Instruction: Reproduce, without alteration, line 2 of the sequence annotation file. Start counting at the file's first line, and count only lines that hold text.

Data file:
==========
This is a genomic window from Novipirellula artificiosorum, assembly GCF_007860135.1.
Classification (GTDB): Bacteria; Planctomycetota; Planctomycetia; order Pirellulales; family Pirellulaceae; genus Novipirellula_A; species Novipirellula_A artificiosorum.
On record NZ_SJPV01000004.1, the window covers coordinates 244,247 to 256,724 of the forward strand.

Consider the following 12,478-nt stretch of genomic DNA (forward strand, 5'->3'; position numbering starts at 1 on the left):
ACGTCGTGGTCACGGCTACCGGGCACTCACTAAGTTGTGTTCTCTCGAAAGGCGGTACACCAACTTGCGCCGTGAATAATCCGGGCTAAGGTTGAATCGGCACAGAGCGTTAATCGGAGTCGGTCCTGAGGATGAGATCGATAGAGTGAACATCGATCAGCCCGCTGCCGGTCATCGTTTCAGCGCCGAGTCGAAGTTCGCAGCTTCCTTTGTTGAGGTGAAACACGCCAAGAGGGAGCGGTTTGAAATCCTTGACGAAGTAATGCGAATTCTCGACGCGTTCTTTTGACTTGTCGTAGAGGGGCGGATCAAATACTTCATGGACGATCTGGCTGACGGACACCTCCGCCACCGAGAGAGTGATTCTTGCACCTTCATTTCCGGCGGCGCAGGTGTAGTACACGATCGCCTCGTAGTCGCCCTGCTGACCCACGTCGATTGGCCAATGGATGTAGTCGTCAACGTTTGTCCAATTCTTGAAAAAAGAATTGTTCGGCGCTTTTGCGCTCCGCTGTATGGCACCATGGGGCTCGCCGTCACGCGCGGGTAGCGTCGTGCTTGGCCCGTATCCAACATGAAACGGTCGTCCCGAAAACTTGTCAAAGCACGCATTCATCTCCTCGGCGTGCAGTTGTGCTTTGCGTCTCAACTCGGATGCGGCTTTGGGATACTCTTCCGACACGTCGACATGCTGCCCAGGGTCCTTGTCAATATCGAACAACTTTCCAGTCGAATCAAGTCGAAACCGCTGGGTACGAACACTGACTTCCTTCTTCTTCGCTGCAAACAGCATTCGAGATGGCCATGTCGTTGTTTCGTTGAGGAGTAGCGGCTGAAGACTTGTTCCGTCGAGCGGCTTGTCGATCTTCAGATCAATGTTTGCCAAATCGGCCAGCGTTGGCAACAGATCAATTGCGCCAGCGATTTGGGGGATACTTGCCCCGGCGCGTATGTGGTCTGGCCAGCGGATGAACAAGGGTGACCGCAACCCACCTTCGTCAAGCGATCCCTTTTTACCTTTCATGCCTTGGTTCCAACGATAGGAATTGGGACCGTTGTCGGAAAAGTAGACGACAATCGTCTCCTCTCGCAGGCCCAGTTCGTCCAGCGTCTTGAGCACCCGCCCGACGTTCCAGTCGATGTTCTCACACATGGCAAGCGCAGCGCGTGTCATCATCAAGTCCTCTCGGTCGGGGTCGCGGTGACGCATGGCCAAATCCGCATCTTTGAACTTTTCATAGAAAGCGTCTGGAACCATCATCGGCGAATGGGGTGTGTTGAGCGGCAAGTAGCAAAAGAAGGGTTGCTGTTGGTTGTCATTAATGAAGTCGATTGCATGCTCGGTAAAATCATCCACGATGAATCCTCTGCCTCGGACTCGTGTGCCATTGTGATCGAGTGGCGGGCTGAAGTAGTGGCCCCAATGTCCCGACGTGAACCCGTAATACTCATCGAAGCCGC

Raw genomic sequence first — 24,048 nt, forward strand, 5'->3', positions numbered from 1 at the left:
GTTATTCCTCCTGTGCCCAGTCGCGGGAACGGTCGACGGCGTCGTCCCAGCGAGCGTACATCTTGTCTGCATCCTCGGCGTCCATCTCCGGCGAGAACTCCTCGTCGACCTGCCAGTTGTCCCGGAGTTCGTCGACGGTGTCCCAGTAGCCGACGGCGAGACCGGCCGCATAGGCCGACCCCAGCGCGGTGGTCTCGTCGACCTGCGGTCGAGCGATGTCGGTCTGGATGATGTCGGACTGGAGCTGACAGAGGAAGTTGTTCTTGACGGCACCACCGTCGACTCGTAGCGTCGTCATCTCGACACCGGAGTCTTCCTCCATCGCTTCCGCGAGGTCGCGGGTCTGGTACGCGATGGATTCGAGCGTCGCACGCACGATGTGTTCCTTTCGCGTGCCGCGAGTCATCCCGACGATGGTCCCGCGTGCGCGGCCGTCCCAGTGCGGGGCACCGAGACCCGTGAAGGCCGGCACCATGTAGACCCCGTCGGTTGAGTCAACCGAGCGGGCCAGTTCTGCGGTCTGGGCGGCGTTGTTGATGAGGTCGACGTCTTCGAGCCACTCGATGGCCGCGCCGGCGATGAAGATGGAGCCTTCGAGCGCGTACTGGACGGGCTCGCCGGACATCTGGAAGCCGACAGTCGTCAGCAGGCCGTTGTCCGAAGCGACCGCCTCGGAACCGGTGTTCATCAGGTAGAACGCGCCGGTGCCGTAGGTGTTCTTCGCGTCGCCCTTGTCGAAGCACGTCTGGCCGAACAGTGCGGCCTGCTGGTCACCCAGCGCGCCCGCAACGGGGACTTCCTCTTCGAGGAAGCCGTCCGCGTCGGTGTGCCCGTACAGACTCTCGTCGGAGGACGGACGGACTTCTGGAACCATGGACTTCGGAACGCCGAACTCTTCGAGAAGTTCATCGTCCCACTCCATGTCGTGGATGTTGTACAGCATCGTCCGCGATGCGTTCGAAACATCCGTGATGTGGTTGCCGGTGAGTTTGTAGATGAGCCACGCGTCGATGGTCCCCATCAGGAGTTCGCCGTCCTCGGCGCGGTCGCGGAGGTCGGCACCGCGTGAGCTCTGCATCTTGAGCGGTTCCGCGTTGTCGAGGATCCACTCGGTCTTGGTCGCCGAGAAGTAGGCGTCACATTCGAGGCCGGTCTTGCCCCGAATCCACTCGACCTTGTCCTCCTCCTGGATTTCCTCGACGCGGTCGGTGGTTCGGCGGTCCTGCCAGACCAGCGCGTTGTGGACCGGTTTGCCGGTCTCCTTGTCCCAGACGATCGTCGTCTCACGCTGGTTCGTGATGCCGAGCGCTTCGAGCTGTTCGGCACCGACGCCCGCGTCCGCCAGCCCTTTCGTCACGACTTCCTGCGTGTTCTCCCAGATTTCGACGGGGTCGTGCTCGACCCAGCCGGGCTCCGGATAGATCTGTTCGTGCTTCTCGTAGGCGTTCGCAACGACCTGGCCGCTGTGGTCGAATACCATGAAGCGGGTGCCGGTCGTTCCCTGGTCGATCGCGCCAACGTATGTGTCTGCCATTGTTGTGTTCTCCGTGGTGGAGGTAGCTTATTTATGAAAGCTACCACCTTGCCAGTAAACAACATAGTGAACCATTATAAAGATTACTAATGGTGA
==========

Classification (GTDB): Bacteria; Planctomycetota; Planctomycetia; order Pirellulales; family Pirellulaceae; genus Novipirellula_A; species Novipirellula_A artificiosorum.